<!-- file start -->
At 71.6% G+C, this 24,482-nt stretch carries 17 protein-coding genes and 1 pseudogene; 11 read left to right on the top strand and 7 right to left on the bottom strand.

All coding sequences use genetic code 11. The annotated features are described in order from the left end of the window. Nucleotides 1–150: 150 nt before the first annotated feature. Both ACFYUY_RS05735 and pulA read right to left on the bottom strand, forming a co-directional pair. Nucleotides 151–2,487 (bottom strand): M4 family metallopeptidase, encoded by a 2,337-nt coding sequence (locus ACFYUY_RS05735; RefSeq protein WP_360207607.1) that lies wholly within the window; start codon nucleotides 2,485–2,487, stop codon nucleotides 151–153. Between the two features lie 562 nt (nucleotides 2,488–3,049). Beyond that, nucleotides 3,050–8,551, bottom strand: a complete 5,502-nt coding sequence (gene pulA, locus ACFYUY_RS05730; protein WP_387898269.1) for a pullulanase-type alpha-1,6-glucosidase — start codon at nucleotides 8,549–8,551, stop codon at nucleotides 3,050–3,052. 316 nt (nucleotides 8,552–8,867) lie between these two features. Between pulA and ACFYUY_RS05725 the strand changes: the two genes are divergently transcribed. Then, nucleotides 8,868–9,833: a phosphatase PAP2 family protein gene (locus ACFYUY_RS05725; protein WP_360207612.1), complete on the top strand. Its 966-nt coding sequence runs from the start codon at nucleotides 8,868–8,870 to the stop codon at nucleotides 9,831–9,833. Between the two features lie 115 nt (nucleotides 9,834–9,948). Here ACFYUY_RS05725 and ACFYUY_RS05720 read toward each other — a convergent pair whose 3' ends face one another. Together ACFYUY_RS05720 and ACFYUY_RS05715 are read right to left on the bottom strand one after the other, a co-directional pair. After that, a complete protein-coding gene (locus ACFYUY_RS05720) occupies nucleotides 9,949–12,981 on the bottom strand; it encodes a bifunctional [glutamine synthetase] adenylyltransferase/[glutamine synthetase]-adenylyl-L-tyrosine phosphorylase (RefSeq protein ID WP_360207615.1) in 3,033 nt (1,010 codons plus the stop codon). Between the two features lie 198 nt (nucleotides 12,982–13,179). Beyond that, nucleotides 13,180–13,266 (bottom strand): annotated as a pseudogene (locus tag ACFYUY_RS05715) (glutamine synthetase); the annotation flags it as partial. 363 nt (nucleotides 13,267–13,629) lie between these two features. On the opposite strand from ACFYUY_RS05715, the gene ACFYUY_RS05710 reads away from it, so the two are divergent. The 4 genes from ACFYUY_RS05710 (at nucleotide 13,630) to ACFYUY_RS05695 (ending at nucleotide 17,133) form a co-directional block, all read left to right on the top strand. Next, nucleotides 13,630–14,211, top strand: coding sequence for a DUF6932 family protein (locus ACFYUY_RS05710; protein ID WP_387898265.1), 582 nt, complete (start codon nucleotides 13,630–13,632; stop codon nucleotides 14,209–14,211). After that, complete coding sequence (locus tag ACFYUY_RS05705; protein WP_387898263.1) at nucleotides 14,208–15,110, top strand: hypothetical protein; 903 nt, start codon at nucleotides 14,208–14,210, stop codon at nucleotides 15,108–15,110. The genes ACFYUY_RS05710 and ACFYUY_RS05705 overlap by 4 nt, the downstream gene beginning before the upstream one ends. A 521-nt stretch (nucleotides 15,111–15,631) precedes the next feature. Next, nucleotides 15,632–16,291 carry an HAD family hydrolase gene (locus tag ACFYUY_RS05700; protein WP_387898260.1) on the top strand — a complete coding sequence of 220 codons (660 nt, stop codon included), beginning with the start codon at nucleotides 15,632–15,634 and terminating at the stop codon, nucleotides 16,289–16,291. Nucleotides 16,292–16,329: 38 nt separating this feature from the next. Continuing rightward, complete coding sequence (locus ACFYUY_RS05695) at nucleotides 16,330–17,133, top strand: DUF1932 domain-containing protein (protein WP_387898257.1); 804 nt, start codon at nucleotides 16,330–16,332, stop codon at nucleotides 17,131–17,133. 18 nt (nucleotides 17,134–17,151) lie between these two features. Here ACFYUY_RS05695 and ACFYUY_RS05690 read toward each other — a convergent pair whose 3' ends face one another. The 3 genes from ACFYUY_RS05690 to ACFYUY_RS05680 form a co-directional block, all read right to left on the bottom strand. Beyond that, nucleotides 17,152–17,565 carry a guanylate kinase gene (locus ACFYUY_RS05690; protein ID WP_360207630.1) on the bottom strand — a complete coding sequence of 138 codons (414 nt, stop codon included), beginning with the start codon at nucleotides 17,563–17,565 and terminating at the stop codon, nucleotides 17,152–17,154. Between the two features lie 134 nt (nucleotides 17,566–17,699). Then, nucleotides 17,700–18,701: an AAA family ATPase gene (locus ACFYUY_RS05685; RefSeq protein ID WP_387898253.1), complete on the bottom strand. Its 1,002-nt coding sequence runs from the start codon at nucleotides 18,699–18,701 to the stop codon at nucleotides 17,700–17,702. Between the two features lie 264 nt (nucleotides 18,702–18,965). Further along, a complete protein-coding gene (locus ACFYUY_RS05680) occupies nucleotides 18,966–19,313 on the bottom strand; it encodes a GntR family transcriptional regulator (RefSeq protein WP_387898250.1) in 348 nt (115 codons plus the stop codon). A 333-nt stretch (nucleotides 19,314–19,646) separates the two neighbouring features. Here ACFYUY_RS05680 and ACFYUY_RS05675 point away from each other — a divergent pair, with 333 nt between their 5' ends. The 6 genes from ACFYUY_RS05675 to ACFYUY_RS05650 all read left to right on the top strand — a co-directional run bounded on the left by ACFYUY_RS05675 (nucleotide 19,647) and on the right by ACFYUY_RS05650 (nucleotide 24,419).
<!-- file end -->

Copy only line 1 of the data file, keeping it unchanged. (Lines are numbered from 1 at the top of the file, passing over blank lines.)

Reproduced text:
At 71.6% G+C, this 24,482-nt stretch carries 17 protein-coding genes and 1 pseudogene; 11 read left to right on the top strand and 7 right to left on the bottom strand.